In the 20th Century, the developments in Modern Asian art paralleled the advancement of concepts and techniques in the Western Art world. As the Eastern artists studying abroad returned to their homeland, they brought with them a plethora of Western art knowledge, which was extensively demonstrated through their revolutionized oil paintings, drawings, prints, and sculptures. This maturation of modern art also had a significant impact on traditional ink painting, particularly in Shanghai. As the most open city in China since the mid-nineteenth century, Shanghai became a vital developmental hub for modern ink painting.
Li Huayi was born in Shanghai on the eve of the founding of the People's Republic of China. At the early age of six, he began learning Chinese painting under the tutelage of Wang Jimei, the son of the famous master of Shanghainese school of painting and calligraphy, Wang Yiting. As Li grew up, he studied Western art with the painter Chang Chong-Jen who trained at the Belgian Royal Academy. In the 1980s, he moved to the United States to study in the world's most avant-garde and contemporary creative environment, the San Francisco Art Institute. Representing the trends of a new era, Li Huayi coincidentally expresses Pan Tianshou’s concept of “innovation from tradition” in National School of Fine Art. The idea is to develop modern ink paintings that are simultaneously different from and still corresponds with the "Chinese-Western combination" advocated by Lin Fengmian. Li Huayi’s In the Spirit of the Big Dipper (Lot 1036) represents the artist's first appearance at Sotheby's evening auction. Displayed in the context of global modern and contemporary art, his works are deeply rooted in traditional ink paintings but reflect a refreshing contemporary awareness.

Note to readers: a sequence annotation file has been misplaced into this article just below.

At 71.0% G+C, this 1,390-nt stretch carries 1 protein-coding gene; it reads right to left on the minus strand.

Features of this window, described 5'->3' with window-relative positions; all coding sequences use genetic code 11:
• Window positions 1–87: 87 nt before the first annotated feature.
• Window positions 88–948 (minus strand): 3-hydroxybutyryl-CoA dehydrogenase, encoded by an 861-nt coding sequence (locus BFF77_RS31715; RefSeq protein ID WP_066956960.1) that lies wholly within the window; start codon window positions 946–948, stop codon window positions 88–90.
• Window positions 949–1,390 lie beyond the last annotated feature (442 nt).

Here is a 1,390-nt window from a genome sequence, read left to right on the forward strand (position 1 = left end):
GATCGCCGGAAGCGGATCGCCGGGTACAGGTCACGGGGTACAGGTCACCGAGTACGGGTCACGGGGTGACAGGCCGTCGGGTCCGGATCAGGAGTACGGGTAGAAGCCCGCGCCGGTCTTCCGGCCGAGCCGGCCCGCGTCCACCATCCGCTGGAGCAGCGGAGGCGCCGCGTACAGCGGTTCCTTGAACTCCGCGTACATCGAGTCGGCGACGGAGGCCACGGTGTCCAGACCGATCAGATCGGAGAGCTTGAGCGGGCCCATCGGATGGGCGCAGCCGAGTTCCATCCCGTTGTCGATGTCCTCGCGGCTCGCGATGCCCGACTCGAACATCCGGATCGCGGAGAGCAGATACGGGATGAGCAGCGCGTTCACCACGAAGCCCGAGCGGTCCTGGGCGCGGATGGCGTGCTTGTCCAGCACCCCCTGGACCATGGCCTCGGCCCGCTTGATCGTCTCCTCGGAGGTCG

Li Huayi’s ink paintings reveal the monumental range of the rivers and mountains of Song Dynasty artwork, as well as the extraordinary grandeur of the Northern Song Dynasty. When viewed from a distance, one may realize the contrast in traditional landscapes with Li’s unusual compositional style, transporting viewers into the realistic depiction of a close-up landscape. The composition is typical of the style at the time, diagonally cutting across the frame with subtle elegance. Despite breaking away from contemporary art, Li Huayi audaciously experiments with elements from Western concepts and techniques to further enhance his Chinese ink paintings, rendering an unimagined landscape. Within the painting In the Spirit of the Big Dipper, a giant cypress is illustrated. Its trunk boldly enters the image from the lower right of the image, traveling diagonally across towards the top left corner. Two branches extend away from the foreground, creating a dynamic depth while strengthening the balance in the composition. Although the roots are obstructed from view, the imagination roams out of the frame and into scenic mountains and the dangerous crumbling rocks. Created on a golden screen, In the Spirit of the Big Dipper is delicate and meticulous; the incorporation of the chiaroscuro of the wood creates stunning layers of rough texture, as well as depth. China traditionally uses trees as a symbolic metaphor for dragons; the same principle is being applied to this piece. The twisting body of the tree is akin to a dragon flying through the clouds radiating with powerful energy, it gives us a spiritual insight into the universe and exudes a feeling which transcends the physical world.